Food security is an area widely researched by development economists due to its numerous implications. It is simple to understand that hunger is behind so many problems of society, including illiteracy, political instability, crime and terrorism, as well as loss of labour productivity. It is appalling that despite tremendous advancement in technology and improved agriculture inputs, one billion people across the globe are still facing acute food insecurity. The widening economic inequality, together with poverty, has aggravated the problem of food scarcity and widespread malnutrition. At the international level, the prices of staple food have surged because of the conversion of maize and wheat into biofuel.
More importantly, climate change has adversely impacted upon agricultural productivity in many parts of the world.In Pakistan , agriculture accounts for about 21.2 percent of GDP and employs about 43 percent of the labour force. On the one hand, food insecurity and food inflation are pushing many people into hunger and malnutrition, and, on the other, adulterated food is causing diseases. The rising population and rapid urbanisation without the backing of effective state regulations have made property dealing the most profitable business in the country, even more than farming itself. Teal-estate tycoons are buying prime agricultural land at low prices and selling it at huge profits. In fact, the balance of power is shifting from the feudals to real estate magnates. In food-secure countries, prime agricultural land is considered a high-value asset for enhanced agricultural productivity. Such countries have proper land-use plans and laws, which do not permit the use of fertile land for residential and commercial purposes and vertical construction is encouraged.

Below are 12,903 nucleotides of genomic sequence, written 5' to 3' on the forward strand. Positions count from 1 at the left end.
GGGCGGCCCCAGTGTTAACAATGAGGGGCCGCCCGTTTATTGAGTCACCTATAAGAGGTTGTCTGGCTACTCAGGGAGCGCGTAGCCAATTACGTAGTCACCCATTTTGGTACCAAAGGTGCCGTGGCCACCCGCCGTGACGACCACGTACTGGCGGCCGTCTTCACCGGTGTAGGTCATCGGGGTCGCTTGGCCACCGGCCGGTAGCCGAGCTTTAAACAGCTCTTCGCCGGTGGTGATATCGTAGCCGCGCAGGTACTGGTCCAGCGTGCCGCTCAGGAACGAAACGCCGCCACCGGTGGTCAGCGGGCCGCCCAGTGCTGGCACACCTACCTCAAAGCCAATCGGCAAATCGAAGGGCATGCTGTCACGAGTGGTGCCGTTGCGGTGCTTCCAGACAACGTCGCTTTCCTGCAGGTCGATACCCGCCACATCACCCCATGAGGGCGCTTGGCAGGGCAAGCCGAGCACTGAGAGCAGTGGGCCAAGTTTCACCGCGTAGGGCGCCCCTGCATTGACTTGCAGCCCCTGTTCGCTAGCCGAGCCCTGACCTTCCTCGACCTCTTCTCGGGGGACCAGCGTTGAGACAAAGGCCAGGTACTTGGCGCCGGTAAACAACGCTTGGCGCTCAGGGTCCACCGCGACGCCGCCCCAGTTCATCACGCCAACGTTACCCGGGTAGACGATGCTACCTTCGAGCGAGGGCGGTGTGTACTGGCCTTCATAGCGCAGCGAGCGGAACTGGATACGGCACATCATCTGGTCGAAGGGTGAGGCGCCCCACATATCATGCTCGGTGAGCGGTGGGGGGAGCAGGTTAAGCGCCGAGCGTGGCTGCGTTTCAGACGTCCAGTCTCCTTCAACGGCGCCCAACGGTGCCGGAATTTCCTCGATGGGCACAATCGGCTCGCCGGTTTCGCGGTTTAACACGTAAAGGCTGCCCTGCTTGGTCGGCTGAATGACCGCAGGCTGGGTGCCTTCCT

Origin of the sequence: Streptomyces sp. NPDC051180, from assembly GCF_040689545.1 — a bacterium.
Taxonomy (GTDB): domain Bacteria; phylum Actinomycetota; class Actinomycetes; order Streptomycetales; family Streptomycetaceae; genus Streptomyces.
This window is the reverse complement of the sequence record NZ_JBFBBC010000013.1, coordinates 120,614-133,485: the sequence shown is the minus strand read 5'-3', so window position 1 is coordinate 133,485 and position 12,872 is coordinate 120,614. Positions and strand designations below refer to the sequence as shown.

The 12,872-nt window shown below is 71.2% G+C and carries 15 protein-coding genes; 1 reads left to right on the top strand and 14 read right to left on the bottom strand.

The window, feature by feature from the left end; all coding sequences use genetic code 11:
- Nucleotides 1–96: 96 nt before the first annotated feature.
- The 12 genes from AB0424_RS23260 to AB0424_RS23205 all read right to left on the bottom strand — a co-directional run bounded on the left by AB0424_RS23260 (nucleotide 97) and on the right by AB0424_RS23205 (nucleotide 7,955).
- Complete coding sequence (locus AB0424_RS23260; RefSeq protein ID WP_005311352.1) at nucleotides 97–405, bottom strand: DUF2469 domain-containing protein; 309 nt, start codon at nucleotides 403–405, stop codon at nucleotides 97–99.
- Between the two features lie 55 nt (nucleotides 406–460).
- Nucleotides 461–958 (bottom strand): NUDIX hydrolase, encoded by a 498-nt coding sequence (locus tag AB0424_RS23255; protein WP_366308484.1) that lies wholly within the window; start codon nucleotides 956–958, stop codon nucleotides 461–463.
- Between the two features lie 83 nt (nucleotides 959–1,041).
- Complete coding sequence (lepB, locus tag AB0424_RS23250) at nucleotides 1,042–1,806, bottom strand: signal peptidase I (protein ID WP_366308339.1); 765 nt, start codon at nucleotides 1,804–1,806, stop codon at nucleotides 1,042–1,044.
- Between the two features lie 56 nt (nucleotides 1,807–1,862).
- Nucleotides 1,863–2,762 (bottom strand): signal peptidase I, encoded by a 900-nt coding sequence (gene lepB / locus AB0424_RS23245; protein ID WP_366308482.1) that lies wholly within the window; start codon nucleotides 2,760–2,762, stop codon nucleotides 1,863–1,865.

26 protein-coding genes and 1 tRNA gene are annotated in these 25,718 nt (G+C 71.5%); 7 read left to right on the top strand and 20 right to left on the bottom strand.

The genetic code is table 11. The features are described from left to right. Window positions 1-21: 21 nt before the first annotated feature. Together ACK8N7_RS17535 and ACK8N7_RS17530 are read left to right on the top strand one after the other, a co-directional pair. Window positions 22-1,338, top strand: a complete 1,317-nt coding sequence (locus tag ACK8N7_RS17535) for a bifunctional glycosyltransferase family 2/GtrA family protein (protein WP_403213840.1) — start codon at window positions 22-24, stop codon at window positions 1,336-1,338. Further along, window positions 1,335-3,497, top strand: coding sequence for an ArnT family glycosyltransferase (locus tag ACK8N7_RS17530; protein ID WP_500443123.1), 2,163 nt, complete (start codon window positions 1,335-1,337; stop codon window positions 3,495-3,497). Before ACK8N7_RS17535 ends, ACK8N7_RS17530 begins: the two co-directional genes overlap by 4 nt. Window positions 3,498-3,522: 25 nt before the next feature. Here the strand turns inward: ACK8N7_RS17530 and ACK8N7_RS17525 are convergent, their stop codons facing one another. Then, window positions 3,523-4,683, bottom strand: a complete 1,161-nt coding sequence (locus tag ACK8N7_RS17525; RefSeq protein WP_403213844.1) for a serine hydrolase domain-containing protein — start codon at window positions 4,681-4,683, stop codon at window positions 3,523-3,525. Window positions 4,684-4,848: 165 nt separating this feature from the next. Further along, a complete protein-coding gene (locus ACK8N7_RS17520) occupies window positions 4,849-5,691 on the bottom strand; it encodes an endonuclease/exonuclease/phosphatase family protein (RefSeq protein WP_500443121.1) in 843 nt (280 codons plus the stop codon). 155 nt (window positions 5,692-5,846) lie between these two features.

In Pakistan , valuable agricultural land is rapidly being converted into residential colonies and despite the enormous problem of hunger and malnutrition, horizontal construction has become a way of life. Many orchards and farms have vanished. Without bearing in mind the impact of such policies on production of food, government agencies concerned freely issue NOCs in this regard. The environmental protection agencies are also playing the role of mere observers. The problem of food smuggling, which has increased tremendously over the past decade, worsens to food inflation still further and calls for an appropriate policy response. The problem of food inflation cannot be solved by the waving of some magic wand. An integrated approach is required by the recently formed ministry of food security for the solution of this problem. The state has an obligation to make food available to everyone. In other countries parliament and courts can get involved in matters concerning food security. The ministry of food security could do its duty of making a Pakistan food-secure country only by taking measures that produce results.